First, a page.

6. Thou shalt love me to death - even when I bark all night.
7. Thou shalt not have a Cat with ATTITUDE and CLAWS.
8. Thou shalt not start the car until I am in it.
9. Thou shalt not hide the food.
10. Thou shalt obey the above without question lest I POOP on the neighbors lawn and promote community strife.

NEW CANINE CROSSBREEDS:
The following breeds are now being considered
for recognition by the AKC:

Collie + Lhasa Apso: Collapso, a dog that folds up for easy transport
Spitz + Chow Chow: Spitz Chow, a dog that throws up a lot
Pointer + Setter: Poinsetter, a traditional Christmas pet
Great Pyrenees + Dachshund: Pyradachs, a puzzling breed
Pekingese + Lhasa Apso : Peekasso, an abstract dog
Irish Water Spaniel + English Springer Spaniel: Irish Springer, a dog fresh and clean as a whistle
Labrador Retriever + Curly Coated Retriever: Lab Coat Retriever, the choice of research scientists
Newfoundland + Basset Hound: Newfound Asset Hound, a dog for financial advisors
Terrier + Bulldog: Terribull, a dog that makes awful mistakes
Bloodhound + Labrador: Blabador, a dog that barks incessantly
Malamute + Pointer: Moot Point, owned by...oh well, it doesn't matter anyway
Collie + Malamute: Commute, a dog that travels to work
Deerhound + Terrier: Derriere, a dog that's true to the end
Bloodhound + Borzoi: Bloody Bore, a dog that's not much fun
Kerry Blue Terrier + Skye Terrier: Blue Skye, a dog for visionaries
Bull Terrier + Shitzu: Bull Shitzu, a gregarious but unreliable breed

 

 

Bet You Can't Own Just One!"

Why own a dog? There's a danger you know.
You can't own just one, for the craving will grow.
There's no doubt they're addictive, wherein lies the danger.
While living with lots, you'll grow poorer and stranger.
One dog is no trouble, and two are so funny.
The third one is easy, the fourth one's a honey.
The fifth one delightful, the sixth one's a breeze,
You find you can live with a houseful with ease.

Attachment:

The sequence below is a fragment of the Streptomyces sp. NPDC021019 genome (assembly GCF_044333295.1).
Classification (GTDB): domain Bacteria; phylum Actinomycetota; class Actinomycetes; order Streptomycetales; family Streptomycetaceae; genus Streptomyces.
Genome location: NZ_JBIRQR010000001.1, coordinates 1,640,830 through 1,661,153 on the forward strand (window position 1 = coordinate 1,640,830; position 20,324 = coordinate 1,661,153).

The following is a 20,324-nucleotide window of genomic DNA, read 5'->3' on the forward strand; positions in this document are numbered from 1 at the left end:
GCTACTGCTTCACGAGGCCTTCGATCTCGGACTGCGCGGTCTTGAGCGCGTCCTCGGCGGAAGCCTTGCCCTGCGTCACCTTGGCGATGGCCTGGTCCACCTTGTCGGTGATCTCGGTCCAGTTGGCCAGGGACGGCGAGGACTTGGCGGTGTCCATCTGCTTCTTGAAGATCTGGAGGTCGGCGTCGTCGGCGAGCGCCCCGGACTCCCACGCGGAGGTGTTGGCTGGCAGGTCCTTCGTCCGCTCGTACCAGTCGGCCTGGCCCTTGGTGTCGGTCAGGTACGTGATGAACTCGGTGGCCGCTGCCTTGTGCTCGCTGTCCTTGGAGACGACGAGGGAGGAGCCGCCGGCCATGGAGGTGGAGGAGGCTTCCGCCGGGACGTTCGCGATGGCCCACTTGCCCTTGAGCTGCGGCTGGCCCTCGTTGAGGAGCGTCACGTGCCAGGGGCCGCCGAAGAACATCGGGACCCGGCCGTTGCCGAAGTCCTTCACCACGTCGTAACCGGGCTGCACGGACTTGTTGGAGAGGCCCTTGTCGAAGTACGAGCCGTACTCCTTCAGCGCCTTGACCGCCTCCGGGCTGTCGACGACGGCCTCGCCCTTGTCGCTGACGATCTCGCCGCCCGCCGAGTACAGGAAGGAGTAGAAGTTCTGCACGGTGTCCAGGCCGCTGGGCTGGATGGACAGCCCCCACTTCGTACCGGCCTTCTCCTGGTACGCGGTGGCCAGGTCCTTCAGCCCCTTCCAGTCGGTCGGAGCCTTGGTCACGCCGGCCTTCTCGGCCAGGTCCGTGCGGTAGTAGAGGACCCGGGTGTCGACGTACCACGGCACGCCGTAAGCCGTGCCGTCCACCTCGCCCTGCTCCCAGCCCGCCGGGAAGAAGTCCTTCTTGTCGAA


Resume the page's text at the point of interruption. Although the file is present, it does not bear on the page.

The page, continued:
So how 'bout another? Would you really dare?
They're really quite easy but oh, Lord the hair!
With dogs on the sofa and dogs on the bed,
And crates in the kitchen, it's no bother you've said.
They're really no trouble, their manners are great.
What's just one more dog and just one more crate?
The sofa is hairy, the windows are crusty,
The floor is all footprints, the furniture dusty.
The housekeeping suffers,  but what do you care?
Who minds a few nose prints and a little more hair?
So let's keep a puppy, you can always find room,
And a little more time for the dust cloth and broom.
There's hardly a limit to the dogs you can add,
The thought of a cutback sure makes you sad.
Each one is so special, so useful, so funny.
The vet, the food bill grows larger, you owe money.
Your folks never visit, few friends come to stay,
Except other dog folks, who all live the same way.
Your lawn has now died, and your shrubs are dead too,
But your weekends are busy,  you're off with your crew.
There's dog food and vitamins,  training and shots.
And entries and travel and motels which cost lots.
Is it worth it, you wonder? Are you caught in a trap?
Then that favorite dog comes and climbs in your lap.
His look says you're special and you know that you will
Keep all of the critters in spite of the bill.
Some just for showing and some just to breed.
And some just for loving, they all fill a need.